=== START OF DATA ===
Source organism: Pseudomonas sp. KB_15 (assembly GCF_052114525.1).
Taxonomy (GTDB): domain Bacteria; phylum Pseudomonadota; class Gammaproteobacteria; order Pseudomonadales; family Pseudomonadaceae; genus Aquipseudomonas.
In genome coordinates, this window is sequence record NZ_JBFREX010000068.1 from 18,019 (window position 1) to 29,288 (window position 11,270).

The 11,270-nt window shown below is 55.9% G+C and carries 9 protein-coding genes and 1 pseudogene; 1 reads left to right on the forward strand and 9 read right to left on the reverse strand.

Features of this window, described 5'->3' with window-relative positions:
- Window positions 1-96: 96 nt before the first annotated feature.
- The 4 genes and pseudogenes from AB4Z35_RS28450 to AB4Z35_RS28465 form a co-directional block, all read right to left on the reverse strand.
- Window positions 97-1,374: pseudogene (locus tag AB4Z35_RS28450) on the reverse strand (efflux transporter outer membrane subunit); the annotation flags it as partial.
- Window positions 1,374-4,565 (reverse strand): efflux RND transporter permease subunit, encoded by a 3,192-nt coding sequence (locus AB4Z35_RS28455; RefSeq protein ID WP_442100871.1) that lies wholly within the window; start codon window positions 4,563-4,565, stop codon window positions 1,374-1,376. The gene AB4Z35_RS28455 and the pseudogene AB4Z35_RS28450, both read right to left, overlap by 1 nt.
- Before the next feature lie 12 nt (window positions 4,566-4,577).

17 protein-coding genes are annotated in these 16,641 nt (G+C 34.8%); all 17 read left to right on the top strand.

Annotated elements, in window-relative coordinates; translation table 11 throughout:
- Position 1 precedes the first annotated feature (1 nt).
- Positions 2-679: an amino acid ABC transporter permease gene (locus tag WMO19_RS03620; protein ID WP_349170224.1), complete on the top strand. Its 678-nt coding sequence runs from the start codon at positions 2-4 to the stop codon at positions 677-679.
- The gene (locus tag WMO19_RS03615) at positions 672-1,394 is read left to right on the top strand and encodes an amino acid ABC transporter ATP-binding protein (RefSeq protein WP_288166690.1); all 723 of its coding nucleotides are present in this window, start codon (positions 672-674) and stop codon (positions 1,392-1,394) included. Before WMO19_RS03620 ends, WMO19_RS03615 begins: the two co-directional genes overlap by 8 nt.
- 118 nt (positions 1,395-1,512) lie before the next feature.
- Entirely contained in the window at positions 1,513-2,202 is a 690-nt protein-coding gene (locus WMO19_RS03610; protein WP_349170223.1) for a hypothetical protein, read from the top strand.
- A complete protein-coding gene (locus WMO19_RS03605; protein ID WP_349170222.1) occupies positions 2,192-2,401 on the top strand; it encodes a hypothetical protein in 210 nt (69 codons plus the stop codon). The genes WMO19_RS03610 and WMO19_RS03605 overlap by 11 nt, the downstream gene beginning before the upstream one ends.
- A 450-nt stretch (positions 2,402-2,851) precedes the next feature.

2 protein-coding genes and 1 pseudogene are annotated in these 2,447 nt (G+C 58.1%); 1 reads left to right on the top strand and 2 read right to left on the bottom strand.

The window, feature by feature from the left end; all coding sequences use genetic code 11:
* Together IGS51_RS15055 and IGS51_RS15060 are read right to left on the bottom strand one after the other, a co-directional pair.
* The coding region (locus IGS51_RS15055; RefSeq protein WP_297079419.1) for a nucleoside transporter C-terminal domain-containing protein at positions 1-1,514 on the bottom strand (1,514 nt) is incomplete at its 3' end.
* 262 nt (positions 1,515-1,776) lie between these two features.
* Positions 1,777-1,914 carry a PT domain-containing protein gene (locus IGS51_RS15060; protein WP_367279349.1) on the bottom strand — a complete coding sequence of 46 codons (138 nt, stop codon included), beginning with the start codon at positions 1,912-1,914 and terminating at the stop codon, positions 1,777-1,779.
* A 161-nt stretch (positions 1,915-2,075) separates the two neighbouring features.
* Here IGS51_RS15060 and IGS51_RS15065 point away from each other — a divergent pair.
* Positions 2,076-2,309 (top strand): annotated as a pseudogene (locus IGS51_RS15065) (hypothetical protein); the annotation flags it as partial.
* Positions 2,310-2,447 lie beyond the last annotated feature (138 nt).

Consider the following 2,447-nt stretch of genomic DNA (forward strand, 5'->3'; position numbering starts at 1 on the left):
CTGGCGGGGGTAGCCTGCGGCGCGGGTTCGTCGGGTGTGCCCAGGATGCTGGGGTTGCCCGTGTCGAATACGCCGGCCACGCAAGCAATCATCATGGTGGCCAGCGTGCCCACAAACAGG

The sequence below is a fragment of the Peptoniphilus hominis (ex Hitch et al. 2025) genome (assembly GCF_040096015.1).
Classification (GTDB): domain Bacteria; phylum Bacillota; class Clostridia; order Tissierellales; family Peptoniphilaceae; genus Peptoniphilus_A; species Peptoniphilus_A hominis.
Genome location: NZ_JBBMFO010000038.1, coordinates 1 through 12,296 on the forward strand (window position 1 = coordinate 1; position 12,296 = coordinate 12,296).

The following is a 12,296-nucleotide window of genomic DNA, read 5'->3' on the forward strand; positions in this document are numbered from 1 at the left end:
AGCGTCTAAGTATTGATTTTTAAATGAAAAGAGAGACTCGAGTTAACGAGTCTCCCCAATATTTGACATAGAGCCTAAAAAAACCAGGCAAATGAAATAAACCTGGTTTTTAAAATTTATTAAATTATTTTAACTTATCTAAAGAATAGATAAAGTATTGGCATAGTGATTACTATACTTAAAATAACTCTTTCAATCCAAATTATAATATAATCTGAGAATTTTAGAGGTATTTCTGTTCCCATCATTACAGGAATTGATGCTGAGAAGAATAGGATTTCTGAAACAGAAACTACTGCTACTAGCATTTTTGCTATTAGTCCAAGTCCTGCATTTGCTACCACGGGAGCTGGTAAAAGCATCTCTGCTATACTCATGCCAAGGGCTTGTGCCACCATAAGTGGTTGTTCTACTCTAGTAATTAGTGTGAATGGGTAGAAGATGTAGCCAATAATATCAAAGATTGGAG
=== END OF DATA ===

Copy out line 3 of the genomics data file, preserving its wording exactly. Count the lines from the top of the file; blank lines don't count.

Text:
In genome coordinates, this window is sequence record NZ_JBFREX010000068.1 from 18,019 (window position 1) to 29,288 (window position 11,270).